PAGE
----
How to Teach Your Dog to Come… No Matter What!
Learning how to teach your dog to come is the most important dog obedience command you can teach your dog. Time and time again, one of the biggest complaints I get is “my dog won’t come when called!”
The question I immediately ask is “Are you FUN to come to?” Sometimes I think I am a Golden Retriever, everything is exciting to me, everything is fun, everything should be a game and everything is important, but then again, I am a blonde.
I giggle when I look back at my dog training videos and my articles because to me EVERYTHING is critical! Teaching your dog to come, to leave it, crate training, long leash training everything is vital to you and your dog. And, to be honest, it really is.
All dog training and the victory over behavior problems ensures that you keep your dog safe and that you both remain happy.
But, Teaching Your Dog to Come Is the Most Important
Dog Obedience Command Every Dog Should Know
Does Your Dog Come When Called?
So what happens if your dog is off leash, he sees a bunny or a deer and goes chasing after it? Will he leave that distraction and come to you when you call him? What if there is a car coming?
Recently a good friend lost his world champion obedience dog because he was chasing deer and was blindsided by a car. I am still devastated for them both. It can certainly happen to anyone whose dog is off leash, and I can only hope and train hard and pray it never happens to me or my dogs.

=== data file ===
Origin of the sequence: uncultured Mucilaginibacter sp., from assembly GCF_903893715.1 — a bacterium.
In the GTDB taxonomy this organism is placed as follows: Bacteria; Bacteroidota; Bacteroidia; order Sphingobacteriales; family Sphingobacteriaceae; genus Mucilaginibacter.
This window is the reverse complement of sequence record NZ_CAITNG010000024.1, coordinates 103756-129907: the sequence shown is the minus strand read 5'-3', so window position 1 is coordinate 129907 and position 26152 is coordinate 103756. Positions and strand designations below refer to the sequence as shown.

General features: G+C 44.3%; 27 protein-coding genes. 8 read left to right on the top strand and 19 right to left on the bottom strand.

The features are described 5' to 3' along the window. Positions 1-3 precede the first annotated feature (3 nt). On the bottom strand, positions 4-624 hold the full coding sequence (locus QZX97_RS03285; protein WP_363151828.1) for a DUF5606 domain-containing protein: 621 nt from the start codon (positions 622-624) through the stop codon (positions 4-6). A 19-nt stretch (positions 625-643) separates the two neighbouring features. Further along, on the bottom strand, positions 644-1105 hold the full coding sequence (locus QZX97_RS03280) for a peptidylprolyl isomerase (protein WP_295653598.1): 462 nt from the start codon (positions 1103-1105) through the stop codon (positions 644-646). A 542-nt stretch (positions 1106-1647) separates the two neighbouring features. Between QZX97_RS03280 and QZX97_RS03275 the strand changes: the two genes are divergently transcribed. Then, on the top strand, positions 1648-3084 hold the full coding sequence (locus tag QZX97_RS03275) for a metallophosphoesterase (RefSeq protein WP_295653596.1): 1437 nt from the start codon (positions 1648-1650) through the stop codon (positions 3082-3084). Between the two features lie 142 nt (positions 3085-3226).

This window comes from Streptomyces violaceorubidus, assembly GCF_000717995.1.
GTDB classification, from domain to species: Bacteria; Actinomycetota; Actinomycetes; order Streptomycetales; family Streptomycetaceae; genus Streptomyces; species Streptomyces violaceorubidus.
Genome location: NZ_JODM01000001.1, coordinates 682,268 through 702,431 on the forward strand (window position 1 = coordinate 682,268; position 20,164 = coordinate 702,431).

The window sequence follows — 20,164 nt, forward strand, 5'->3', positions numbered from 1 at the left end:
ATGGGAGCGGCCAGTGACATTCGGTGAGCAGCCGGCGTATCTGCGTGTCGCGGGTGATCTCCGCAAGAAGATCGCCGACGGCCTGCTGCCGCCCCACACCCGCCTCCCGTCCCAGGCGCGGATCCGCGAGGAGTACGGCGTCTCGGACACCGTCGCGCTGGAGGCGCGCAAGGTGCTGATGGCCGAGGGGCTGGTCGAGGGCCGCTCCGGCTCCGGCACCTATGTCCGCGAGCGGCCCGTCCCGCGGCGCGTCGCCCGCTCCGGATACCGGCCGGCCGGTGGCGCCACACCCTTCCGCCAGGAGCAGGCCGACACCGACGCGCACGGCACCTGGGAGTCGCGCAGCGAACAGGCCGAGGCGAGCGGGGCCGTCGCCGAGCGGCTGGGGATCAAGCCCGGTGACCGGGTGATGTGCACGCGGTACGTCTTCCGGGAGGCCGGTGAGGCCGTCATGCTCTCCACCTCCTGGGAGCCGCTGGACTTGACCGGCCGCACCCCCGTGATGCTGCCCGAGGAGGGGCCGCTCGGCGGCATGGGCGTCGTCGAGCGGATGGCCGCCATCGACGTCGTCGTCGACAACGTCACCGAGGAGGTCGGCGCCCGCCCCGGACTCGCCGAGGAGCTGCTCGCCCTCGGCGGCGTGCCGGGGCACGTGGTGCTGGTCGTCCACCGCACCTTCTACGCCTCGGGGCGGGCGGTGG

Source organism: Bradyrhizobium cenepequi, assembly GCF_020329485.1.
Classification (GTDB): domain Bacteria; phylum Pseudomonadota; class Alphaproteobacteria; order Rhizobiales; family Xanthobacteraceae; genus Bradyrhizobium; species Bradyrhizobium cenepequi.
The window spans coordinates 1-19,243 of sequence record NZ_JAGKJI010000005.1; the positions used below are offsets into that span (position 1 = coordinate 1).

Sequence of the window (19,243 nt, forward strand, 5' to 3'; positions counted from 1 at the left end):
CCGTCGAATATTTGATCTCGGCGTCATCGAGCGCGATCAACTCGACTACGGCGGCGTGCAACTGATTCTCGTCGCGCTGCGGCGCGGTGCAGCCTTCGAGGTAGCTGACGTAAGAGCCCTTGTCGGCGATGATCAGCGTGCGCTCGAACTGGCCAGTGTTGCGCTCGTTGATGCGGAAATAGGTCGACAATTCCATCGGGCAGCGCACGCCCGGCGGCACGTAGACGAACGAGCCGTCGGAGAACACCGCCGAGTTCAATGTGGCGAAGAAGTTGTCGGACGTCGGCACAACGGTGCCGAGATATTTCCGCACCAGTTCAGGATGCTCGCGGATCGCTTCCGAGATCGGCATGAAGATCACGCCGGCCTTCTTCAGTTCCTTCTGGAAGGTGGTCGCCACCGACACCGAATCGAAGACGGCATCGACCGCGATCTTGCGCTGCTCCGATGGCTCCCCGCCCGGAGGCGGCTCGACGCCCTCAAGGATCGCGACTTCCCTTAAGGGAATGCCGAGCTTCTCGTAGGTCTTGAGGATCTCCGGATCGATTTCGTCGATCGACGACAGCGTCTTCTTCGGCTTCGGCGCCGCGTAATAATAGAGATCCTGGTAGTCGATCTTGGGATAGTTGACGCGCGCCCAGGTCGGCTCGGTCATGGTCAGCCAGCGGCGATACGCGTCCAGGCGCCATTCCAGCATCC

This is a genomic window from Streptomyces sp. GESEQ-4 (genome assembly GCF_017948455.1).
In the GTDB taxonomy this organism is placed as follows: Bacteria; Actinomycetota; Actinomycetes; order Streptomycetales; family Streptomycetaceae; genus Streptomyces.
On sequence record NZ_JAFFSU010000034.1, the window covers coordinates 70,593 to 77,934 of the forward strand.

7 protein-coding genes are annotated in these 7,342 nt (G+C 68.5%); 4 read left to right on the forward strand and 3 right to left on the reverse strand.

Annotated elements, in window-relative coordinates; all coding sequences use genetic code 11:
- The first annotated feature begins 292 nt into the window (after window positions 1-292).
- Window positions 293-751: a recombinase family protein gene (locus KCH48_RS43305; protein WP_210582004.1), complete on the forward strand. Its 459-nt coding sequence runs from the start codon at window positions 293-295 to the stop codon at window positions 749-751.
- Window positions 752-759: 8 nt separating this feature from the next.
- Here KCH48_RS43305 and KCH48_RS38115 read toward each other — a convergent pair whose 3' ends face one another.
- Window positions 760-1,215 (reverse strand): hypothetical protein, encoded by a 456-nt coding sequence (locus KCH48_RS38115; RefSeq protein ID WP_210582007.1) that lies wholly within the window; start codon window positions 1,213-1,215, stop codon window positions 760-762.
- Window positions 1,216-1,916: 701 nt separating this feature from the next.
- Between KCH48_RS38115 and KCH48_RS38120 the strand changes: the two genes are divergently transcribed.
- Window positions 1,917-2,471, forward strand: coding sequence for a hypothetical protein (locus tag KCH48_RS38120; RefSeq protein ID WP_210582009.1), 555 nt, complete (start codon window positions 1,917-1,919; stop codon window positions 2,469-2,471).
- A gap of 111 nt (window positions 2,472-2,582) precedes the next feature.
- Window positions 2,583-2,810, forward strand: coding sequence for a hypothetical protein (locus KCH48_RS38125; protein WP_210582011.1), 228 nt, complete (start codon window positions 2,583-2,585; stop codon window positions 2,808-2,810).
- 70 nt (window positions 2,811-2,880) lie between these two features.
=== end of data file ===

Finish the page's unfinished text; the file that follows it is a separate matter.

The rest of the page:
How to Teach Your Dog To Come When You Call
You HAVE to train, train, train for a good recall! This is not something to let slack or ignore, this is THE MOST IMPORTANT thing you will ever do! Your dog’s life may sometime depend on this exact command!
NEVER, ever call your puppy when he is in trouble, you’re mad, or if you are going to do something bad to him! His name and the word “come” should never mean something bad. So if he is in trouble go and get him. If you are going to crate him or trim his nails, go to him, but do not call him.
You never want your puppy’s name or come to mean or be perceived to equal something bad or even slightly negative. Imagine your puppy and the bunnies…if “COME” means sometimes he goes in his crate, then there is NO WAY he is leaving those bunnies to come to you!
Would you come to YOU if you were mad or sounded that angry?
When You Call Your Dog It Should Mean FUN, FOOD, and PARTIES!
Positive reinforcement is key! Does your dog drop everything and run to you when he hears the cookie jar rattle? When you whisper “cookie” would he wake up from a dead sleep to rush to your side? Why is it that he listens so well to the rattle of the treat bag or a word that means treat?
Because with 100% reliability you are going to give him positive reinforcement in the form of a treat! How often do you get into the dog biscuits but then don’t give him one? Or, ask him if he wants a cookie only to give him nothing? Chances are you don’t.